Sunday, September 27, 2009

Department of Awful Statistics: The September Swoon in CEN industrial job ads

In the past month, there have been 2 (count 'em -- 2!) industrial job ads in Chemical and Engineering News. To see if this is an anomaly or a trend, I've charted the industrial ad content for the issue of C&EN for 2nd week of September. (I tried to pick the issue that was closest to the arbitrary date of Sept. 14.) The resulting graph (data set here) is not encouraging:

Now, there are any number of explanations:

Competition against C&EN: 1989 is before the internet - I'm going to guess that it was the only game in town, if you wanted to hire chemists. Nowadays, it's one of at least 5 or 6 places to go -- besides, who wants to pay for ads on-dead-tree when you could pay much less for ads online?

Recruiters moving their schedules: It's completely possible that companies have, over the years, quit advertising for positions during the 2nd week of September and they're putting their ads in C&EN some other time.

The golden years are over: Perhaps this is evidence of a "secular trend", as the economists would put it, where the job market for chemists is just never going to be as good as it ever was. Sad, if true.

I'm sure there are alternate explanations; readers, you're welcome to comment on them. But nevertheless, the current paucity of industrial job ads and positions is hitting chemists hard.

UPDATE: Clarified a few words here and there. (9/28/09, 6 PM)


  1. Even though the message isn't very encouraging, the data are very useful to see collected in one place. Keep up the good work!

    I'm curious - when the job market for chemists does begin to pick up again (alghough maybe not at previous levels and maybe not for the same kinds of positions as in years past), what do your think will be the top three channels companies use to find candidates?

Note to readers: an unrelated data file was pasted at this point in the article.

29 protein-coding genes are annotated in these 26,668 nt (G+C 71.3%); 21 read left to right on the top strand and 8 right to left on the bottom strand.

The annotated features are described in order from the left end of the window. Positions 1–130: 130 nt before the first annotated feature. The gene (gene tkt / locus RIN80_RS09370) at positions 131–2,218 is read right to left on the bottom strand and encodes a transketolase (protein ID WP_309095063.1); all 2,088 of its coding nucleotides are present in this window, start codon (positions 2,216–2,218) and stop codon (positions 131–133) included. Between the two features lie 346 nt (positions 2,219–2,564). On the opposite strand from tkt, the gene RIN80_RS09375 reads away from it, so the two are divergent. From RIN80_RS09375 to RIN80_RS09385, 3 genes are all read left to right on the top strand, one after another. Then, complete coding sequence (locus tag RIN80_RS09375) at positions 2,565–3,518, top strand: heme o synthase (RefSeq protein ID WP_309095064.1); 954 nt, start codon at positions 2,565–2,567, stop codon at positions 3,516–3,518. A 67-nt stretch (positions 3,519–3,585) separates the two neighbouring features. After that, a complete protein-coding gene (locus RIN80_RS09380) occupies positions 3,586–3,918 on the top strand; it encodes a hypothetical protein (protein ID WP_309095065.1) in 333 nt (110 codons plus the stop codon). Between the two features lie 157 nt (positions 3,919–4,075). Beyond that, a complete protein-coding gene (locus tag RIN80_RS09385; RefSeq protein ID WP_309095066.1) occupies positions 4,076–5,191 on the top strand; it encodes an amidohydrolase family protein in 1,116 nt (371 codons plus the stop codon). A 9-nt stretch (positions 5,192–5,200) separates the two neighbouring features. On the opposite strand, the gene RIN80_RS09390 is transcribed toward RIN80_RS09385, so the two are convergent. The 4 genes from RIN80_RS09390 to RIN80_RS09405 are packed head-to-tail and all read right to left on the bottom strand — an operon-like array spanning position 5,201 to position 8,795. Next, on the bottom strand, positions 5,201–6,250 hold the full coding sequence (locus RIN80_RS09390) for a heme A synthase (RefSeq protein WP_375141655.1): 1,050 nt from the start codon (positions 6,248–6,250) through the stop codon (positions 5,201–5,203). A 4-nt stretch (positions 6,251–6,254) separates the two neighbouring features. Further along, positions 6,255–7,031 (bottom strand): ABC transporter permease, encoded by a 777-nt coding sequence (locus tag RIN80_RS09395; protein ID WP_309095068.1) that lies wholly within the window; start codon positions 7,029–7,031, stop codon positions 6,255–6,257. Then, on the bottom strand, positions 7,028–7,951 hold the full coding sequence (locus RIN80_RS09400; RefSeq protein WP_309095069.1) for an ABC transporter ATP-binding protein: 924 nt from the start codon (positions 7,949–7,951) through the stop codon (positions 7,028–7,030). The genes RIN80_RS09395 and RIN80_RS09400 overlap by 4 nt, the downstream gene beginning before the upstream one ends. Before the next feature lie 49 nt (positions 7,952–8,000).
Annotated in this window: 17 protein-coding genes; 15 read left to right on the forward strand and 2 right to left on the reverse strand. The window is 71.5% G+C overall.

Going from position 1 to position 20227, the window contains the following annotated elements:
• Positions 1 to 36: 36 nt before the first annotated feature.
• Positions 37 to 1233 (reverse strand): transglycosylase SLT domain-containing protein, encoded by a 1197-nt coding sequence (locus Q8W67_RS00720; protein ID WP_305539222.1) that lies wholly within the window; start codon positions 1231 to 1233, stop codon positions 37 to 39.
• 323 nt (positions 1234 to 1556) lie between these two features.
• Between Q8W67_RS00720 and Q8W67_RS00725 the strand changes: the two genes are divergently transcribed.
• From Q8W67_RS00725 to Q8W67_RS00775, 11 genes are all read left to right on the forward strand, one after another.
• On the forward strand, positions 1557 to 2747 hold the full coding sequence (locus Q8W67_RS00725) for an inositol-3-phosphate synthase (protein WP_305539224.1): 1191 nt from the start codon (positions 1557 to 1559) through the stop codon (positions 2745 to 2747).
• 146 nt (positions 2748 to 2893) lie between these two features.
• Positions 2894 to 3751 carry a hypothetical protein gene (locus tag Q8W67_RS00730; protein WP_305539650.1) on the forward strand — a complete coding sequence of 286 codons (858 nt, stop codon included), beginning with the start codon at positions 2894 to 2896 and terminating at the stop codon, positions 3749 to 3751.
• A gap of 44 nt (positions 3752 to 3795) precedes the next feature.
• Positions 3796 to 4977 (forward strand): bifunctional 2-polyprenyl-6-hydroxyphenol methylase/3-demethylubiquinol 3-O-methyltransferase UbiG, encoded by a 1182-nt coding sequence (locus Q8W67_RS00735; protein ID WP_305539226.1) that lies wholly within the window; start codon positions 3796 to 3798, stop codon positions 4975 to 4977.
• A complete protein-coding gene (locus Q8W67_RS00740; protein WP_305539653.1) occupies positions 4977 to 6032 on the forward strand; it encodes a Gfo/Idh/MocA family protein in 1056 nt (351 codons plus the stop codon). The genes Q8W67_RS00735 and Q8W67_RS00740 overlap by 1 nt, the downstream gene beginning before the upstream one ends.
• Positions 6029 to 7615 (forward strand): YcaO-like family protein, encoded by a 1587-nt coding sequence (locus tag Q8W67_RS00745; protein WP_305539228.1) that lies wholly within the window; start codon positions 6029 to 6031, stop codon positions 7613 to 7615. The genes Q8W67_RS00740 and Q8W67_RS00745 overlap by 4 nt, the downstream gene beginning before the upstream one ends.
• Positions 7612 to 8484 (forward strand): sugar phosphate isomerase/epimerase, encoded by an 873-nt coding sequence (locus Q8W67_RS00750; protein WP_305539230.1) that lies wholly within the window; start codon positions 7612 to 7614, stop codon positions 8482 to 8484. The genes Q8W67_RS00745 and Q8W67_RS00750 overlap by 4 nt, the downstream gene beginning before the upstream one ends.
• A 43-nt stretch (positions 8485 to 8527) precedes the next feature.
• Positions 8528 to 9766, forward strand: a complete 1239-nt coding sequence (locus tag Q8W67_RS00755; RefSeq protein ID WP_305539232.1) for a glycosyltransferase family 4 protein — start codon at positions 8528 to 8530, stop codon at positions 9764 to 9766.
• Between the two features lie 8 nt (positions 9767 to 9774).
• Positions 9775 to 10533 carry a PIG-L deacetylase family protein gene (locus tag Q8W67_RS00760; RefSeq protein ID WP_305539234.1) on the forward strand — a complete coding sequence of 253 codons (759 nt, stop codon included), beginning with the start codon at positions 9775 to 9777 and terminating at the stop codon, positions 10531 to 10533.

2. But if you compare it to something like the stock value of sigma-aldrich it doesn't make sense.;range=my;indicator=volume;charttype=line;crosshair=on;ohlcvalues=0;logscale=off;source=undefined

    Exponential growth in the market share of the chemical industry for over two decades doesn't make sense to an exponential decrease in jobs in that sector.

  3. Rich: Thanks for the kind comments. It is my guess that personal networks will be the primary means of finding positions over the next 2 years. I have a really hard time imagining companies making a big splash in the back of C&EN again, but I could be entirely wrong.

    So: 1) personal networks, 2) ACS Careers website and 3) other general websites. I'd guess that their relative shares are going to be 60/30/10. That's just a WAG, though.

  4. Mitch: I don't doubt that both could be true. Do you think that Aldrich has maintained its market share (or increased it) as WalMart to chemists? I think they've done the latter.

    That being said, I think this graph actually measures factor #1 (loss of influence of CEN) more than factor #3 (we'll never have it good again.) But I take a very narrow view of this particular set of data, even as I think it is a possible indication of both factors.

  5. Woops, I meant market capitalization not market share.

  6. Funny -- that's how I thought of it (market cap.) But I responded on market share, and my thoughts still remain the same. Aldrich is still the place that people go, even though the blogosphere (and us younger chemists) think that their products aren't so great.*